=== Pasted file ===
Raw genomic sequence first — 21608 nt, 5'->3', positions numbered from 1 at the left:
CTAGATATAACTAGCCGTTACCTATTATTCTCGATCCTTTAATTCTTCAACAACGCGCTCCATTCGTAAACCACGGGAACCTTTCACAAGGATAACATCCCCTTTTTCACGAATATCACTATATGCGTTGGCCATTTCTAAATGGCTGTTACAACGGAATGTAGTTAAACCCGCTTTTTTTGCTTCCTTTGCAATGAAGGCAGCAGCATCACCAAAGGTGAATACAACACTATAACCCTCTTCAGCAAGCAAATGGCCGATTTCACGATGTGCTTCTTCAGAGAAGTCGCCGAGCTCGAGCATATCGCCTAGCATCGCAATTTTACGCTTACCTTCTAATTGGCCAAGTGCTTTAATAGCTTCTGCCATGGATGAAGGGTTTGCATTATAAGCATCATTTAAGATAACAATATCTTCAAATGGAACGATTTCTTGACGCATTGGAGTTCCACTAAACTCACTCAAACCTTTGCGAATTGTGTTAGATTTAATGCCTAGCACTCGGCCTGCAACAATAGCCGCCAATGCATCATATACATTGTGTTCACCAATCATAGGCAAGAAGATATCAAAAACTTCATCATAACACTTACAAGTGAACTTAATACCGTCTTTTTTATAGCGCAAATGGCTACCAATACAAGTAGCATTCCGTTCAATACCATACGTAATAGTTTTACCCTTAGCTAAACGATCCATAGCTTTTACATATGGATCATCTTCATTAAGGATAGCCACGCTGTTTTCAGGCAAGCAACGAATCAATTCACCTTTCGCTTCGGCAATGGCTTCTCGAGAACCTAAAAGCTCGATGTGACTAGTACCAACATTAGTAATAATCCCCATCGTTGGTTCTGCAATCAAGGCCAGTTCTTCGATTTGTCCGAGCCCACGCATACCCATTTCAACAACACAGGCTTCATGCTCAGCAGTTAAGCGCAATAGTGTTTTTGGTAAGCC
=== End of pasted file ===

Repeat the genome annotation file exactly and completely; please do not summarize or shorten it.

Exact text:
Raw genomic sequence first — 21608 nt, 5'->3', positions numbered from 1 at the left:
CTAGATATAACTAGCCGTTACCTATTATTCTCGATCCTTTAATTCTTCAACAACGCGCTCCATTCGTAAACCACGGGAACCTTTCACAAGGATAACATCCCCTTTTTCACGAATATCACTATATGCGTTGGCCATTTCTAAATGGCTGTTACAACGGAATGTAGTTAAACCCGCTTTTTTTGCTTCCTTTGCAATGAAGGCAGCAGCATCACCAAAGGTGAATACAACACTATAACCCTCTTCAGCAAGCAAATGGCCGATTTCACGATGTGCTTCTTCAGAGAAGTCGCCGAGCTCGAGCATATCGCCTAGCATCGCAATTTTACGCTTACCTTCTAATTGGCCAAGTGCTTTAATAGCTTCTGCCATGGATGAAGGGTTTGCATTATAAGCATCATTTAAGATAACAATATCTTCAAATGGAACGATTTCTTGACGCATTGGAGTTCCACTAAACTCACTCAAACCTTTGCGAATTGTGTTAGATTTAATGCCTAGCACTCGGCCTGCAACAATAGCCGCCAATGCATCATATACATTGTGTTCACCAATCATAGGCAAGAAGATATCAAAAACTTCATCATAACACTTACAAGTGAACTTAATACCGTCTTTTTTATAGCGCAAATGGCTACCAATACAAGTAGCATTCCGTTCAATACCATACGTAATAGTTTTACCCTTAGCTAAACGATCCATAGCTTTTACATATGGATCATCTTCATTAAGGATAGCCACGCTGTTTTCAGGCAAGCAACGAATCAATTCACCTTTCGCTTCGGCAATGGCTTCTCGAGAACCTAAAAGCTCGATGTGACTAGTACCAACATTAGTAATAATCCCCATCGTTGGTTCTGCAATCAAGGCCAGTTCTTCGATTTGTCCGAGCCCACGCATACCCATTTCAACAACACAGGCTTCATGCTCAGCAGTTAAGCGCAATAGTGTTTTTGGTAAGCC